I was watching TV the other day and saw a commercial for Klondike bar that made me spit out my drink. Then, in the next commercial break, I saw a second Klondike ad that made me want to hurl. The ads were part of their well-known “What would you do for a Klondike bar” campaign, but they were just awful.
In the first ad, the thing that this guy would do for a Klondike bar was listen to his wife for five seconds. No, really. He listened to his wife speak for five seconds, a feat of endurance so bold and daring that he deserved a Klondike bar as a reward. In the second ad, two men held hands for five seconds. Another feat so bold and daring that they deserved a reward. What was going on here?
I did some quick scanning on Youtube and found some older ads along the same lines:
(Note: Why is this woman reading a magazine standing up in the kitchen? Is she allowed to leave?)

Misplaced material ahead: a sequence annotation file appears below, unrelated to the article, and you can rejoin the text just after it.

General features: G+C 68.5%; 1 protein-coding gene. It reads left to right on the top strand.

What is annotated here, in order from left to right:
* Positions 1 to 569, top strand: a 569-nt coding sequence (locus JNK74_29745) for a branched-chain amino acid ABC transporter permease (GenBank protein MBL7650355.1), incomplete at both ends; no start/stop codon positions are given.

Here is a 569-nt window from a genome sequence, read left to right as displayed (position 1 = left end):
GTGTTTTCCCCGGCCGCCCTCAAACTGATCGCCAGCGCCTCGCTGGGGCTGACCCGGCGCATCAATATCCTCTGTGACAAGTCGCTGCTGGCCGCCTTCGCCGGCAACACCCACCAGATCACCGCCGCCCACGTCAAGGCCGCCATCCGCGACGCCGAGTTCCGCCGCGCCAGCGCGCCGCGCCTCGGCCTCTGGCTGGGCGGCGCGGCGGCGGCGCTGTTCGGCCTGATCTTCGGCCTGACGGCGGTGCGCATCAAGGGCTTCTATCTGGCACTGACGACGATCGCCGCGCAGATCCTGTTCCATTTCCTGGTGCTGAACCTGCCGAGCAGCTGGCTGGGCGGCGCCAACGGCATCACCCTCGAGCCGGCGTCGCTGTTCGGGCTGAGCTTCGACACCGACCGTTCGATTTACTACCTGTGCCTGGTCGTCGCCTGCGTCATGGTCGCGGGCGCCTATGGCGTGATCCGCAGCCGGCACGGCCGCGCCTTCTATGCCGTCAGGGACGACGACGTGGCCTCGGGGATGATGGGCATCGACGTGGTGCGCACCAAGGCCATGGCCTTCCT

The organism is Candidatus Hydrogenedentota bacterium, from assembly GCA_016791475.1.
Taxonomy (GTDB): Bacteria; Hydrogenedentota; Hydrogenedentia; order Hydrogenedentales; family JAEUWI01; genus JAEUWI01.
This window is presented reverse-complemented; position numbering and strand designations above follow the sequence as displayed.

And this one.
I grew up eating Klondike bars. They were my dad’s favorite, and since my dad was pretty much the coolest person I knew at 6 years old, I figured they must be pretty great. Watching these ads now, as a Klondike-lover and self-actualized woman, I feel betrayed. How long has Klondike been peddling sexist, homophobic drivel before I noticed?
The most frustrating part is that “What would you do for a Klondike bar?” is potentially a really great ad campaign idea. Think of all the wacky things that people might do for this tasty treat! But instead of taking advantage of the many creative ways you could answer this question, Klondike is falling back on tired stereotypes, trying to “reach” their male audience by portraying men as boorish oafs, insensitive jerks, irresponsible babies, or homophobes. Nice, real nice.
I don’t really have much else to say. Criticism of these ad tropes is out there and available (check out coverage of recent years‘ Superbowl ads) and I don’t have anything to add that hasn’t been said before by Sarah Haskins.
Instead, I’m writing this from a place of disappointment and betrayal. Brand loyalty is a real and powerful thing, and it hurts when a company you always liked lets you down. Of course it’s naive to expect that companies will be ethical, or that their branding choices will align with progressive values. So I guess this is just another one of those “innocence lost” situations. The glorious ice cream bar of my childhood is now forever tainted.
What would I do for a Klondike bar today? Nothing.